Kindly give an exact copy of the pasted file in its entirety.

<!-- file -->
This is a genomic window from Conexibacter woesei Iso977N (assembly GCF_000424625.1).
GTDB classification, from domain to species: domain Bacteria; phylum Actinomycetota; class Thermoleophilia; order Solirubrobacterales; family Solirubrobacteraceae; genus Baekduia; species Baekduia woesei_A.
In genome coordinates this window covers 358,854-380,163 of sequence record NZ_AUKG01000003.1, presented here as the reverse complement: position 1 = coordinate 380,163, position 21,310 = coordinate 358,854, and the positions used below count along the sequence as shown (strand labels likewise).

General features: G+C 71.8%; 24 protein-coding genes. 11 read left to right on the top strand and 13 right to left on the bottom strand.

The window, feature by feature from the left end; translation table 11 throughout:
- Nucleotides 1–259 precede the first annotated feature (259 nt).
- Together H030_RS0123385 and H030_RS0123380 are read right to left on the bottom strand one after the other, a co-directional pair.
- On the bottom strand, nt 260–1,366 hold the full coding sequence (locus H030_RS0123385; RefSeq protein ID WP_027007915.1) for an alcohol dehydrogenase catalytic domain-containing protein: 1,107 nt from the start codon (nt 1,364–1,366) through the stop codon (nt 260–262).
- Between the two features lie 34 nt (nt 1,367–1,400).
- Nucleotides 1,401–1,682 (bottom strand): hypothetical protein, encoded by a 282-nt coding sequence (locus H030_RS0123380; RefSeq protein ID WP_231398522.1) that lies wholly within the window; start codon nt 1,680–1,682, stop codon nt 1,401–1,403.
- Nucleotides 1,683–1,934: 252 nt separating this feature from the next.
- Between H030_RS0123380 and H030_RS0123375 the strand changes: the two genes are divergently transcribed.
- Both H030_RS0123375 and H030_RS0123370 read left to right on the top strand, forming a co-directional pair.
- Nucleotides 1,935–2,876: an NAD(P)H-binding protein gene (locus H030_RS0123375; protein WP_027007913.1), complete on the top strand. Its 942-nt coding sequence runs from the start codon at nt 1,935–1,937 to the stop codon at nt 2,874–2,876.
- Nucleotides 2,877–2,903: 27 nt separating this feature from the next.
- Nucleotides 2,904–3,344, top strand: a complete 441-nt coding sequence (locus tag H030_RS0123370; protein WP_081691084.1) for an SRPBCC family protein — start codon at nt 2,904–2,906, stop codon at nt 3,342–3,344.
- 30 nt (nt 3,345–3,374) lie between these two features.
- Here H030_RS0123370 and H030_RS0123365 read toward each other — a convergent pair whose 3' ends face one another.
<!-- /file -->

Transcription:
This is a genomic window from Conexibacter woesei Iso977N (assembly GCF_000424625.1).
GTDB classification, from domain to species: domain Bacteria; phylum Actinomycetota; class Thermoleophilia; order Solirubrobacterales; family Solirubrobacteraceae; genus Baekduia; species Baekduia woesei_A.
In genome coordinates this window covers 358,854-380,163 of sequence record NZ_AUKG01000003.1, presented here as the reverse complement: position 1 = coordinate 380,163, position 21,310 = coordinate 358,854, and the positions used below count along the sequence as shown (strand labels likewise).

General features: G+C 71.8%; 24 protein-coding genes. 11 read left to right on the top strand and 13 right to left on the bottom strand.

The window, feature by feature from the left end; translation table 11 throughout:
- Nucleotides 1–259 precede the first annotated feature (259 nt).
- Together H030_RS0123385 and H030_RS0123380 are read right to left on the bottom strand one after the other, a co-directional pair.
- On the bottom strand, nt 260–1,366 hold the full coding sequence (locus H030_RS0123385; RefSeq protein ID WP_027007915.1) for an alcohol dehydrogenase catalytic domain-containing protein: 1,107 nt from the start codon (nt 1,364–1,366) through the stop codon (nt 260–262).
- Between the two features lie 34 nt (nt 1,367–1,400).
- Nucleotides 1,401–1,682 (bottom strand): hypothetical protein, encoded by a 282-nt coding sequence (locus H030_RS0123380; RefSeq protein ID WP_231398522.1) that lies wholly within the window; start codon nt 1,680–1,682, stop codon nt 1,401–1,403.
- Nucleotides 1,683–1,934: 252 nt separating this feature from the next.
- Between H030_RS0123380 and H030_RS0123375 the strand changes: the two genes are divergently transcribed.
- Both H030_RS0123375 and H030_RS0123370 read left to right on the top strand, forming a co-directional pair.
- Nucleotides 1,935–2,876: an NAD(P)H-binding protein gene (locus H030_RS0123375; protein WP_027007913.1), complete on the top strand. Its 942-nt coding sequence runs from the start codon at nt 1,935–1,937 to the stop codon at nt 2,874–2,876.
- Nucleotides 2,877–2,903: 27 nt separating this feature from the next.
- Nucleotides 2,904–3,344, top strand: a complete 441-nt coding sequence (locus tag H030_RS0123370; protein WP_081691084.1) for an SRPBCC family protein — start codon at nt 2,904–2,906, stop codon at nt 3,342–3,344.
- 30 nt (nt 3,345–3,374) lie between these two features.
- Here H030_RS0123370 and H030_RS0123365 read toward each other — a convergent pair whose 3' ends face one another.